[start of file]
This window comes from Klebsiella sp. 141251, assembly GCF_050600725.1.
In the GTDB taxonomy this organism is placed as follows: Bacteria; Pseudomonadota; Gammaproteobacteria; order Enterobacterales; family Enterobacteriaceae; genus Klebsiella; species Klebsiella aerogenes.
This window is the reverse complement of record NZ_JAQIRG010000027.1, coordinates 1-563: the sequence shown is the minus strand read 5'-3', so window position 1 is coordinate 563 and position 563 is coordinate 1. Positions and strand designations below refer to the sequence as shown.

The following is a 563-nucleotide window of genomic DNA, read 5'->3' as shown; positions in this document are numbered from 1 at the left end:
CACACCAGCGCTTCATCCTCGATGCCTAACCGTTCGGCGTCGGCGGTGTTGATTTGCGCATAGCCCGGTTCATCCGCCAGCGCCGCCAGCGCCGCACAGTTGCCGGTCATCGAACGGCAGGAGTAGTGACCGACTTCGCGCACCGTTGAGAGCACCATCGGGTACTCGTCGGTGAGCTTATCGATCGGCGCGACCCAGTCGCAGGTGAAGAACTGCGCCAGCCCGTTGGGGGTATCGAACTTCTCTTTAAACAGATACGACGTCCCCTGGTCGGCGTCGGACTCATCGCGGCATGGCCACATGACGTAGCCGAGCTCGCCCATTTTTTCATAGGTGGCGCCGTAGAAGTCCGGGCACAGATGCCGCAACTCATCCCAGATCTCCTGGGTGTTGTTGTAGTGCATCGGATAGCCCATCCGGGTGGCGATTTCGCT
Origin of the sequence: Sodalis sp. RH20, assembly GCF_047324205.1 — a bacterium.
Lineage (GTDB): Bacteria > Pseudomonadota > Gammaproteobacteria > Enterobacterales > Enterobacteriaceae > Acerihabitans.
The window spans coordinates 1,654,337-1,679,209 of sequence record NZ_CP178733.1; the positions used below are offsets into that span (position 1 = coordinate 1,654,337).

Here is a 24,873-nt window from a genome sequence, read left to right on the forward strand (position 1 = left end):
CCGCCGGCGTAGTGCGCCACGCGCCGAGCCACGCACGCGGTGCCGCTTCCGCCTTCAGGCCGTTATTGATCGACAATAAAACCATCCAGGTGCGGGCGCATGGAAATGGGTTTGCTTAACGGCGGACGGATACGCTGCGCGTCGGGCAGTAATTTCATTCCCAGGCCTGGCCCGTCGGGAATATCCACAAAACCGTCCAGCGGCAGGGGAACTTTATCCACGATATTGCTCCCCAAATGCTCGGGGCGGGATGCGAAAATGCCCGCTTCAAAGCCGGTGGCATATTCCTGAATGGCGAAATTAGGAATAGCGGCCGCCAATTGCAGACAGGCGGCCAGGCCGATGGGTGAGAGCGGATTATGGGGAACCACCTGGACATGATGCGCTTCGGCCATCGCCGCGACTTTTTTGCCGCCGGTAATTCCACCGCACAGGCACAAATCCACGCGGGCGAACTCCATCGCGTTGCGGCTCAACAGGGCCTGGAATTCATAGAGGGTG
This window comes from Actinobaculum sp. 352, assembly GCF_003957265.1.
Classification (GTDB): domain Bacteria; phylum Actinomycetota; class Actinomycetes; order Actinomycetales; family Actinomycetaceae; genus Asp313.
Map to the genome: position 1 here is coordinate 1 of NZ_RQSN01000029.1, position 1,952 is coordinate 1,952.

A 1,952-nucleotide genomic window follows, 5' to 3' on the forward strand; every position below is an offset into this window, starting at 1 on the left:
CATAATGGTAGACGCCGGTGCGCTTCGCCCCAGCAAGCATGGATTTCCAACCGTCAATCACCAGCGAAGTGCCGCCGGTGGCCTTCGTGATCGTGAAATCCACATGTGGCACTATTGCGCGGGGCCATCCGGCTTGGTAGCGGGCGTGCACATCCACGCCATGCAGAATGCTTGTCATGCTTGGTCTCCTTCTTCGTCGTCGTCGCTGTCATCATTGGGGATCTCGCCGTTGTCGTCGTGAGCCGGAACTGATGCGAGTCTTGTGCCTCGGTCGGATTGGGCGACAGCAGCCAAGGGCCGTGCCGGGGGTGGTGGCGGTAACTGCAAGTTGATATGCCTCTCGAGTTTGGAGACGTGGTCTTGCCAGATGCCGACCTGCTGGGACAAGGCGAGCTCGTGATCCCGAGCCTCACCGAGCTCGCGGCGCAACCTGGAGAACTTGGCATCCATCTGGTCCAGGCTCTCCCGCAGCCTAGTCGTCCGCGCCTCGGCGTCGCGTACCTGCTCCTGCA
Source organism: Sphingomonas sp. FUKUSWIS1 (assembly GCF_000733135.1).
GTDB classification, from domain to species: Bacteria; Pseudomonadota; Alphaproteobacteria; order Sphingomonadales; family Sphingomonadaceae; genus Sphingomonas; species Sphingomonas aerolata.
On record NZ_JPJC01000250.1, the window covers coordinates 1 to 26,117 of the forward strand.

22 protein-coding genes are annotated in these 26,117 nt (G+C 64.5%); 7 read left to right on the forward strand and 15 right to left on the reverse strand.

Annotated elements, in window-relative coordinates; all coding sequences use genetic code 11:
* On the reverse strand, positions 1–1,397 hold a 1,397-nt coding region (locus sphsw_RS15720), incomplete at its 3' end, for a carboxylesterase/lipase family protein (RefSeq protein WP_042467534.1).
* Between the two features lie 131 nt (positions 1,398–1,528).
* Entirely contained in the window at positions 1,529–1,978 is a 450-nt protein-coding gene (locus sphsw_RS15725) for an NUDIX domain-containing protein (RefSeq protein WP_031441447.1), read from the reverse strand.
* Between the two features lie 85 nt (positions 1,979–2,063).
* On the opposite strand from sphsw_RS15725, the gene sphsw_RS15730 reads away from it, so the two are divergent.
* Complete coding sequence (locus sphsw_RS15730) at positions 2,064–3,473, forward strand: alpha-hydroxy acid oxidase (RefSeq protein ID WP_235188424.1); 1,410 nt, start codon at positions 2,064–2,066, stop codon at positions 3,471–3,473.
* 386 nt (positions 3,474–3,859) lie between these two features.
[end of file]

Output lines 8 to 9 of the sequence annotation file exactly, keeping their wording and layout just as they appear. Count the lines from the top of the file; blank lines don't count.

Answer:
The window spans coordinates 1,654,337-1,679,209 of sequence record NZ_CP178733.1; the positions used below are offsets into that span (position 1 = coordinate 1,654,337).

Here is a 24,873-nt window from a genome sequence, read left to right on the forward strand (position 1 = left end):